The head of Oxfam International's Brussels office expresses mixed feelings about the EU, discusses a new buzzword in humanitarian circles, and meets representatives of the Arab Network of National Development OrganisationsMonday
I start the week with contradictory feelings about the European Union. On one hand, we are denouncing EU policy on biofuels that puts food into tanks, drives land grabs and contributes to food price increases. Today we are launching Oxfam's new briefing paper The Hunger Grains
in five languages, which explains what the problem is with biofuels.
Biofuels mandates were initially promoted to reduce carbon emissions but evidence shows that they are creating problems rather than solving them, both on the environmental and social fronts. Media has picked up on our work precisely because there is an on-going debate within the college of European Commissioners on the real direct and indirect impact of biofuels. For the first time ever, the commission is acknowledging that first generation biofuels compete with food, something that has also been publicly denounced by agro-industries such as Nestlé. Hopefully, this is the beginning of the end of a well-intentioned policy that has turned out to have devastating impacts on the world's poorest people.
On the other hand, I feel optimistic about the role of the EU after the State of the Union speech that commission President José Manuel Barroso gave last week. His words come with a political boldness that is very welcome in these times of political and economic uncertainty and paralysis. A federation of national states that will truly operate with one voice in foreign affairs and builds a society based on fairness and equity is a vision I can easily identify myself with. My only question is: why didn't Mr Barroso say this already a few years back?
I launch myself into an early effort to balance work and life and I decide to go running to the Parc Cinquentenaire, joining a group of women friends of friends. My boost of self-esteem around my once a week effort gets dampened when I learn that these amazing women go running every day. Never mind, the running gives me a boost of energy and by 9.30am I am already at the office.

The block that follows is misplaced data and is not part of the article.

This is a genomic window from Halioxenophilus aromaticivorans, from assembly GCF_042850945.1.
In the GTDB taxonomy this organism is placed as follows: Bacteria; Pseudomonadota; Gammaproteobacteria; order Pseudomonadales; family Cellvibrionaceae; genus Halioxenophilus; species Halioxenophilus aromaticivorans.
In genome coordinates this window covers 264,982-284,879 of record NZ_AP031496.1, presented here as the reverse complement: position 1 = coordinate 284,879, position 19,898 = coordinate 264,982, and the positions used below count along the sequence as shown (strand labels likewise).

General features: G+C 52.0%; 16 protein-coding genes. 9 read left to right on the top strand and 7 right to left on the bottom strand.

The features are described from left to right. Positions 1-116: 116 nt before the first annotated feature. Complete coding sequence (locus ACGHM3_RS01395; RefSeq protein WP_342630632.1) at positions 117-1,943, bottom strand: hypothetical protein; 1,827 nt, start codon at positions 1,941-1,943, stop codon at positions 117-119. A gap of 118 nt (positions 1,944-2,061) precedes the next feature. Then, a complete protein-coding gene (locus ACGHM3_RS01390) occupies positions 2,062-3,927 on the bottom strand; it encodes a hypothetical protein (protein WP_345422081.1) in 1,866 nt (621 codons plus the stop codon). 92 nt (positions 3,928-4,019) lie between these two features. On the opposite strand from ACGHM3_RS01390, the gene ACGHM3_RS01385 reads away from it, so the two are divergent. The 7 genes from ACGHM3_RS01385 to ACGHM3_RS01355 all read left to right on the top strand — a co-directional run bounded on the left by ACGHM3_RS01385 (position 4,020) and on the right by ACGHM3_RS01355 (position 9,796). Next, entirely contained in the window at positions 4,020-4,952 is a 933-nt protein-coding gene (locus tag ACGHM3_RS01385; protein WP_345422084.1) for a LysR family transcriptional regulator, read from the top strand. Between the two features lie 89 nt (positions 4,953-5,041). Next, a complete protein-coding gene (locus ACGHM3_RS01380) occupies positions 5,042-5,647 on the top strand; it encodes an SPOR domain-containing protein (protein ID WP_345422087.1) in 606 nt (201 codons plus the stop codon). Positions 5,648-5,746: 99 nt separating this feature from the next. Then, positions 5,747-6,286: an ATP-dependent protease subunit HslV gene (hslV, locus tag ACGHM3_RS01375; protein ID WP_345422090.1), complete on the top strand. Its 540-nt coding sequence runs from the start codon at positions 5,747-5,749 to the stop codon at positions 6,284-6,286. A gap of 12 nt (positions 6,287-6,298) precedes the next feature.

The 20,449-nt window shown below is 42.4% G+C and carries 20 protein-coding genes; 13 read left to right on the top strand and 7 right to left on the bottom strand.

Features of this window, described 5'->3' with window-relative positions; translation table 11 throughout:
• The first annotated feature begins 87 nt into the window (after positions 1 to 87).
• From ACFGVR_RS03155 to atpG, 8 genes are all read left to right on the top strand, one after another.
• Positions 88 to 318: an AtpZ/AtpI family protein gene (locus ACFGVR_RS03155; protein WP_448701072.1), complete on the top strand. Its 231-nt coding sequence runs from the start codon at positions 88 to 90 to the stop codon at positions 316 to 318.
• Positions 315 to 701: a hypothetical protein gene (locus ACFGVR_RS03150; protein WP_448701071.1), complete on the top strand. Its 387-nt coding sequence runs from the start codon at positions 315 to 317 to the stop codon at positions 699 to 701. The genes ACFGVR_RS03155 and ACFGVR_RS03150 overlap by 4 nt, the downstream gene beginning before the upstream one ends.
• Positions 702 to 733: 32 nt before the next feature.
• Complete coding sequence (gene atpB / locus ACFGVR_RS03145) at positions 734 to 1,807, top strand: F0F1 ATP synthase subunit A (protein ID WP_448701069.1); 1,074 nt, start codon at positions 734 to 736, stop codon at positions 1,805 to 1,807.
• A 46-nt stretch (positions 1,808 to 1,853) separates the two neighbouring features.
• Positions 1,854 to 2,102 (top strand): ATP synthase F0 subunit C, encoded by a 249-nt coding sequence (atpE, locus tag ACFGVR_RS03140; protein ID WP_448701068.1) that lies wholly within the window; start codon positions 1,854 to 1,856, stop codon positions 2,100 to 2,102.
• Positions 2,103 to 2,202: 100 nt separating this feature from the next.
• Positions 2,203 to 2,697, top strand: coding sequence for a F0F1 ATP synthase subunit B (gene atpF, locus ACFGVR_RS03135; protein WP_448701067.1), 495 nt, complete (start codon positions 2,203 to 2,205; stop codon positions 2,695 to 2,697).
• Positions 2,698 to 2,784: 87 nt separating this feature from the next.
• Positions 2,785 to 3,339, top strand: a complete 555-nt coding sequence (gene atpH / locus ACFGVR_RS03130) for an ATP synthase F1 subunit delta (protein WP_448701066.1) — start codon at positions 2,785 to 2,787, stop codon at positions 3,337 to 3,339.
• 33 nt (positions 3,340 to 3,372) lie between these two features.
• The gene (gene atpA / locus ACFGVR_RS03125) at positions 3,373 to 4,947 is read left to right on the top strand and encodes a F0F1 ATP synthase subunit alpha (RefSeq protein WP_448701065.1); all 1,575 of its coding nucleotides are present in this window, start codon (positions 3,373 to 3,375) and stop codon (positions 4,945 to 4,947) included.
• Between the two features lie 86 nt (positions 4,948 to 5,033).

My afternoon is dedicated to one of the things I enjoy the most about working for Oxfam: brainstorming with smart people spread around the world – from Dakar to New York – on how to make the best out of EU's leadership in this new trend that is emerging in the development and humanitarian debate, 'building resilience'. This new buzzword has substantial meaning behind it, and a huge potential to improve the lives of people living in vulnerable situations, be it in the Sahel, the Horn of Africa or in other places where people suffer from constant food and climate change crisis.
And today's dinner is spiced up with one of the usual misunderstandings of working couples: "What's for dinner?" asks one, to receive a surprised look from the other followed by a line of the sort, "well I thought you were taking care of it". Luckily, we all love pasta and a bit of Somontano's wine helps to get over the misunderstanding.
Who says that Brussels is boring? Coming out of the European Parliament from a rather dense discussion on the next EU budget that will set quite a few of our monies for the coming seven years, I find myself in the middle of the Belgium campagne. Just outside the EP, there is a myriad of stalls selling freshly made cheese and organic honey. I recall today is the Big Day of the Good Food March
, a citizens gathering on the future of food and farming. I join the fun and get myself tasty fresh cheese with tomatoes. I must admit that I am tempted by the saucisson but having too much of it is not really good for your health, or the planet for that matter.